“I’m not giving Donald Trump one dime … and I won’t vote for him, either,” said Sabates, a former Rubio supporter who added that he couldn’t vote for Republican Cruz or Democrat Hillary Clinton, either. “I will vote – it’s my duty – but I will not vote for president.”

Lukewarm ‘support’

N.C. Sen. Andrew Brock, a Davie County Republican who co-chaired Rubio’s campaign in the state and is also running for Congress, had little to say about Trump other than “we’ll see” if he gets enough delegates to be nominated.

Brock’s default, which echoes other Republicans in the Carolinas, is to stress the importance of beating the Democrats: “ Republicans will galvanize come November and do everything in our power to keep (the Democrats from winning).”

U.S. Sen. Thom Tillis, R-N.C., who was one of many Republican officeholders to publicly back Rubio, will not make another endorsement before the GOP convention, said Jordan Shaw, Tillis’ state director.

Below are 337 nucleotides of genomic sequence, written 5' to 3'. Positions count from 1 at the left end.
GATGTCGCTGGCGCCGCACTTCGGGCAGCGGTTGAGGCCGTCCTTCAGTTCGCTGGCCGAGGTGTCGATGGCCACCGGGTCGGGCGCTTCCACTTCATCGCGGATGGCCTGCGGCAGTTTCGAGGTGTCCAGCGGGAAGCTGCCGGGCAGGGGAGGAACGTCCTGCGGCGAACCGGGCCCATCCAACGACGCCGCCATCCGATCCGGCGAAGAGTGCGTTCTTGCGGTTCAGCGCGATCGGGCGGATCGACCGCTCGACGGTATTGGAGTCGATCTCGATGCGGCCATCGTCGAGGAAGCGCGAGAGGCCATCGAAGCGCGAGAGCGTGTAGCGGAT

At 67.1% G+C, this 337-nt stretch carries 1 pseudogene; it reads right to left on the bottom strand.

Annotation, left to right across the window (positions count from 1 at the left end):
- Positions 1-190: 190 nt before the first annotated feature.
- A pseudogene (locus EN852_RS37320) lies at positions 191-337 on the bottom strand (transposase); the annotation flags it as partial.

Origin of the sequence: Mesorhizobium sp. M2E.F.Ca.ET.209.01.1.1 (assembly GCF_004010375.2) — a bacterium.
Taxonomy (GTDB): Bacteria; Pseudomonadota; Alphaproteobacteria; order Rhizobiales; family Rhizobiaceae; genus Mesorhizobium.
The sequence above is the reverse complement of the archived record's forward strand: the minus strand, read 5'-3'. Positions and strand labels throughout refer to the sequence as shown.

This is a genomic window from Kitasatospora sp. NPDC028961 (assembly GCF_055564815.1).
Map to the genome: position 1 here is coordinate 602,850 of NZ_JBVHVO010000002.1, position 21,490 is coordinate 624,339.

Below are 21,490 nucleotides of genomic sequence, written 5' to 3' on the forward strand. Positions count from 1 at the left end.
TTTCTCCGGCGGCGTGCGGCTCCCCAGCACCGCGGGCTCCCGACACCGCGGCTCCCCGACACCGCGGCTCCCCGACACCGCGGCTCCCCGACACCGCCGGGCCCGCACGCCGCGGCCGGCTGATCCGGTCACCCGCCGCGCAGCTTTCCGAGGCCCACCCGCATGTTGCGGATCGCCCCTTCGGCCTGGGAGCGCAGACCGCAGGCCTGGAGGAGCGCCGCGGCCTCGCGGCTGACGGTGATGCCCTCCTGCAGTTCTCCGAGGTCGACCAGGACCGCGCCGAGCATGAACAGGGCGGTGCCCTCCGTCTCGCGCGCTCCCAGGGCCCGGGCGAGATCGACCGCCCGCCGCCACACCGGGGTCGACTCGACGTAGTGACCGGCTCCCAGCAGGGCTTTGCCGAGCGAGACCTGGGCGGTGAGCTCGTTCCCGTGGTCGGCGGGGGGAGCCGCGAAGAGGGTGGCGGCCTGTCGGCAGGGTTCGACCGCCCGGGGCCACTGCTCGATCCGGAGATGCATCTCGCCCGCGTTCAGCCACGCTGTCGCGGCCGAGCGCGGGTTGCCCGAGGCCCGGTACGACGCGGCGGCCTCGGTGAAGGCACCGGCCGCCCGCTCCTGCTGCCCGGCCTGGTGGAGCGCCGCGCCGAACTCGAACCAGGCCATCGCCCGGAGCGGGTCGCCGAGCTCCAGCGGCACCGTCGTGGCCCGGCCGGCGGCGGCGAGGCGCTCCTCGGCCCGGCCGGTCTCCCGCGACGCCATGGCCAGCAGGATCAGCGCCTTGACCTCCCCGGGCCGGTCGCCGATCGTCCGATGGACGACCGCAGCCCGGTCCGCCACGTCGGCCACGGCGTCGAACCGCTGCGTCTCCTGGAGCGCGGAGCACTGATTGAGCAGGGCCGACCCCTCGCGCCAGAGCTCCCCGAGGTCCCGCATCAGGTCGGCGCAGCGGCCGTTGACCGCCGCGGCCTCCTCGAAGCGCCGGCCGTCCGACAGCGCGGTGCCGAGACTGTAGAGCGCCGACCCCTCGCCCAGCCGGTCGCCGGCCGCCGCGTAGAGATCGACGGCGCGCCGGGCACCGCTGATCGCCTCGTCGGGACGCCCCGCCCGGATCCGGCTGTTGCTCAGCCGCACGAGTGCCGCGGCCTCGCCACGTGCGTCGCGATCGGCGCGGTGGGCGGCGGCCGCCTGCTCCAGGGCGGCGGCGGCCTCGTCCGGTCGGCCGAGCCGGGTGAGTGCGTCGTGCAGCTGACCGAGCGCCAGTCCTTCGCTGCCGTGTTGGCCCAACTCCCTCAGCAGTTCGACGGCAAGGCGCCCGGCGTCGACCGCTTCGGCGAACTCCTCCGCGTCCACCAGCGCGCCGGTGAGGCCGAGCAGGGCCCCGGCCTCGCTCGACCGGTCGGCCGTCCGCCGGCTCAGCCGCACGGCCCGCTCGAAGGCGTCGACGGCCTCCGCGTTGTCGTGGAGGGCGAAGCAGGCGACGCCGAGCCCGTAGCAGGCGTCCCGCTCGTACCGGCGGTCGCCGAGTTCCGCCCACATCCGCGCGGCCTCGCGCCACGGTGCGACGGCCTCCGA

“He’s going to support the Republican nominee,” Shaw said. “Whoever our nominee is would be a better president than Hillary Clinton.”

That support-the-nominee position is also what N.C. Gov. Pat McCrory and U.S. Sen. Richard Burr, R-N.C. – both up for re-election – have said for months.

In South Carolina, Gov. Nikki Haley endorsed Rubio before her state’s primary, which Trump won easily. Then, in mid-March, she told reporters she was hoping Cruz would win the nomination.

And if he doesn’t? “I’ve always said that I would support the Republican nominee,” Haley said at that March news conference. “Ask me when the time comes again. But, as of now, I strongly believe I’ll support the Republican nominee.”